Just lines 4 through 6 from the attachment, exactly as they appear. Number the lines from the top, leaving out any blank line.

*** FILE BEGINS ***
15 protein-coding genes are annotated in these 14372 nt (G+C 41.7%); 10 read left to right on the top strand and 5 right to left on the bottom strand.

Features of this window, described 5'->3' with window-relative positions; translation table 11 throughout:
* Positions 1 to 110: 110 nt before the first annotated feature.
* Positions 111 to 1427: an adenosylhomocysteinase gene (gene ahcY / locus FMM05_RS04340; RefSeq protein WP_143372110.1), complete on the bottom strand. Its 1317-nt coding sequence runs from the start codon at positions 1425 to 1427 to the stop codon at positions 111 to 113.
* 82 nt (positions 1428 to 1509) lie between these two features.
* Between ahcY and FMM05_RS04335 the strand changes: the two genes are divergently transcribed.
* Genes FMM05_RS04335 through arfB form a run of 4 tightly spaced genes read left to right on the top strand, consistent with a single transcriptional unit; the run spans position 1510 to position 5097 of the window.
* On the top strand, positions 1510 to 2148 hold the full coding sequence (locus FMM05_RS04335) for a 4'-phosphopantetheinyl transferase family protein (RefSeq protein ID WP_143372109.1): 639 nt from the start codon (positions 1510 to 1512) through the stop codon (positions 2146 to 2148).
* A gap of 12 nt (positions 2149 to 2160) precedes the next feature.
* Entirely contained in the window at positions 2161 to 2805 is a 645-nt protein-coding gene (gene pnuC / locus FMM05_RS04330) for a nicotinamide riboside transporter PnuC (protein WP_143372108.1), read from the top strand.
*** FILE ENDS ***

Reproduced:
* Positions 111 to 1427: an adenosylhomocysteinase gene (gene ahcY / locus FMM05_RS04340; RefSeq protein WP_143372110.1), complete on the bottom strand. Its 1317-nt coding sequence runs from the start codon at positions 1425 to 1427 to the stop codon at positions 111 to 113.
* 82 nt (positions 1428 to 1509) lie between these two features.
* Between ahcY and FMM05_RS04335 the strand changes: the two genes are divergently transcribed.